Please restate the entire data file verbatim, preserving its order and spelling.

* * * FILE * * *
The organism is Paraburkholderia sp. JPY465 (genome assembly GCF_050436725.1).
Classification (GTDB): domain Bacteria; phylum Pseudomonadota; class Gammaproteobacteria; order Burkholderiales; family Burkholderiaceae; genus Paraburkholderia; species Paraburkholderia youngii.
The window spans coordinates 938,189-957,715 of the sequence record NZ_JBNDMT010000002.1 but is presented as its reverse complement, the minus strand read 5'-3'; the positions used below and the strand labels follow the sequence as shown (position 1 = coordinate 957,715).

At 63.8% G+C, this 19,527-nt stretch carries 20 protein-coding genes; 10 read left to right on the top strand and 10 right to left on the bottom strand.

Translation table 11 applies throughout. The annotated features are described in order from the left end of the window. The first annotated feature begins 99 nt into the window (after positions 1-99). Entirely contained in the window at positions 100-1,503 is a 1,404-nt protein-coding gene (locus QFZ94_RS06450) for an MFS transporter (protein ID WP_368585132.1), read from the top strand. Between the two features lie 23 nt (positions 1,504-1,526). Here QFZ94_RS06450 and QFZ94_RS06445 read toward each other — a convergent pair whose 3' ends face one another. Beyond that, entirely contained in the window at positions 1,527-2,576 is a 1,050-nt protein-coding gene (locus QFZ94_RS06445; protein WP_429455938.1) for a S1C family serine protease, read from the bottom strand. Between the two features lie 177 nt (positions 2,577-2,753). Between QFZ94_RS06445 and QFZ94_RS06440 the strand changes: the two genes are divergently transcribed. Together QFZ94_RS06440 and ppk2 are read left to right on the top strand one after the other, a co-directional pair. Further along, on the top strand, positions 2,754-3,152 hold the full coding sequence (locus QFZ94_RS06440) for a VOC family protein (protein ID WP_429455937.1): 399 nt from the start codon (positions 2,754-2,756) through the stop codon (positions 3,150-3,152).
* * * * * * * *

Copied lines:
The organism is Paraburkholderia sp. JPY465 (genome assembly GCF_050436725.1).
Classification (GTDB): domain Bacteria; phylum Pseudomonadota; class Gammaproteobacteria; order Burkholderiales; family Burkholderiaceae; genus Paraburkholderia; species Paraburkholderia youngii.
The window spans coordinates 938,189-957,715 of the sequence record NZ_JBNDMT010000002.1 but is presented as its reverse complement, the minus strand read 5'-3'; the positions used below and the strand labels follow the sequence as shown (position 1 = coordinate 957,715).

At 63.8% G+C, this 19,527-nt stretch carries 20 protein-coding genes; 10 read left to right on the top strand and 10 right to left on the bottom strand.

Translation table 11 applies throughout. The annotated features are described in order from the left end of the window. The first annotated feature begins 99 nt into the window (after positions 1-99). Entirely contained in the window at positions 100-1,503 is a 1,404-nt protein-coding gene (locus QFZ94_RS06450) for an MFS transporter (protein ID WP_368585132.1), read from the top strand. Between the two features lie 23 nt (positions 1,504-1,526). Here QFZ94_RS06450 and QFZ94_RS06445 read toward each other — a convergent pair whose 3' ends face one another. Beyond that, entirely contained in the window at positions 1,527-2,576 is a 1,050-nt protein-coding gene (locus QFZ94_RS06445; protein WP_429455938.1) for a S1C family serine protease, read from the bottom strand. Between the two features lie 177 nt (positions 2,577-2,753). Between QFZ94_RS06445 and QFZ94_RS06440 the strand changes: the two genes are divergently transcribed. Together QFZ94_RS06440 and ppk2 are read left to right on the top strand one after the other, a co-directional pair. Further along, on the top strand, positions 2,754-3,152 hold the full coding sequence (locus QFZ94_RS06440) for a VOC family protein (protein ID WP_429455937.1): 399 nt from the start codon (positions 2,754-2,756) through the stop codon (positions 3,150-3,152).